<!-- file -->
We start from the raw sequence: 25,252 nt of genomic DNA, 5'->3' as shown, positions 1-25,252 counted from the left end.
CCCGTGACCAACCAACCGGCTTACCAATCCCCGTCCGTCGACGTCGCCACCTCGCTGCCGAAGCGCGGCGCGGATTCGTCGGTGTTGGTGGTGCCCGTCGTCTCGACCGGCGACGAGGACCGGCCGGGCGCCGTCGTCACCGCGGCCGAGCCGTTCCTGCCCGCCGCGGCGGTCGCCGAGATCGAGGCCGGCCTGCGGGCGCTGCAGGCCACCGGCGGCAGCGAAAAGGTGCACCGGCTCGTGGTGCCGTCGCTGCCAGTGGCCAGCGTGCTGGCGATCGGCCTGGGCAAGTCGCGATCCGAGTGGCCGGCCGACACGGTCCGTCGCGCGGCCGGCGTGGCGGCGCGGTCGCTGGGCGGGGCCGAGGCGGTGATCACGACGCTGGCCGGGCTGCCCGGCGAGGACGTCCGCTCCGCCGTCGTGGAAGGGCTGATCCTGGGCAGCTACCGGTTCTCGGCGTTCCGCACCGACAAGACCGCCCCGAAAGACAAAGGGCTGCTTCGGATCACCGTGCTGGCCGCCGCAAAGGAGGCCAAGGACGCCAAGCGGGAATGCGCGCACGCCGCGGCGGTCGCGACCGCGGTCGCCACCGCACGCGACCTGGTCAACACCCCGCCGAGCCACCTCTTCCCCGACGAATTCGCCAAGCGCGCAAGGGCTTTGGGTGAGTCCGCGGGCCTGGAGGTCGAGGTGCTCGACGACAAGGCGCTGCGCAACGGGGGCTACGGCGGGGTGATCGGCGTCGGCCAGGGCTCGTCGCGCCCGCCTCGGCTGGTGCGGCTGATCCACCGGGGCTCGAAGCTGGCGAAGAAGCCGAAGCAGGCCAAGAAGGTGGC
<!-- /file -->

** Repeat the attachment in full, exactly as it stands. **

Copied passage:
We start from the raw sequence: 25,252 nt of genomic DNA, 5'->3' as shown, positions 1-25,252 counted from the left end.
CCCGTGACCAACCAACCGGCTTACCAATCCCCGTCCGTCGACGTCGCCACCTCGCTGCCGAAGCGCGGCGCGGATTCGTCGGTGTTGGTGGTGCCCGTCGTCTCGACCGGCGACGAGGACCGGCCGGGCGCCGTCGTCACCGCGGCCGAGCCGTTCCTGCCCGCCGCGGCGGTCGCCGAGATCGAGGCCGGCCTGCGGGCGCTGCAGGCCACCGGCGGCAGCGAAAAGGTGCACCGGCTCGTGGTGCCGTCGCTGCCAGTGGCCAGCGTGCTGGCGATCGGCCTGGGCAAGTCGCGATCCGAGTGGCCGGCCGACACGGTCCGTCGCGCGGCCGGCGTGGCGGCGCGGTCGCTGGGCGGGGCCGAGGCGGTGATCACGACGCTGGCCGGGCTGCCCGGCGAGGACGTCCGCTCCGCCGTCGTGGAAGGGCTGATCCTGGGCAGCTACCGGTTCTCGGCGTTCCGCACCGACAAGACCGCCCCGAAAGACAAAGGGCTGCTTCGGATCACCGTGCTGGCCGCCGCAAAGGAGGCCAAGGACGCCAAGCGGGAATGCGCGCACGCCGCGGCGGTCGCGACCGCGGTCGCCACCGCACGCGACCTGGTCAACACCCCGCCGAGCCACCTCTTCCCCGACGAATTCGCCAAGCGCGCAAGGGCTTTGGGTGAGTCCGCGGGCCTGGAGGTCGAGGTGCTCGACGACAAGGCGCTGCGCAACGGGGGCTACGGCGGGGTGATCGGCGTCGGCCAGGGCTCGTCGCGCCCGCCTCGGCTGGTGCGGCTGATCCACCGGGGCTCGAAGCTGGCGAAGAAGCCGAAGCAGGCCAAGAAGGTGGC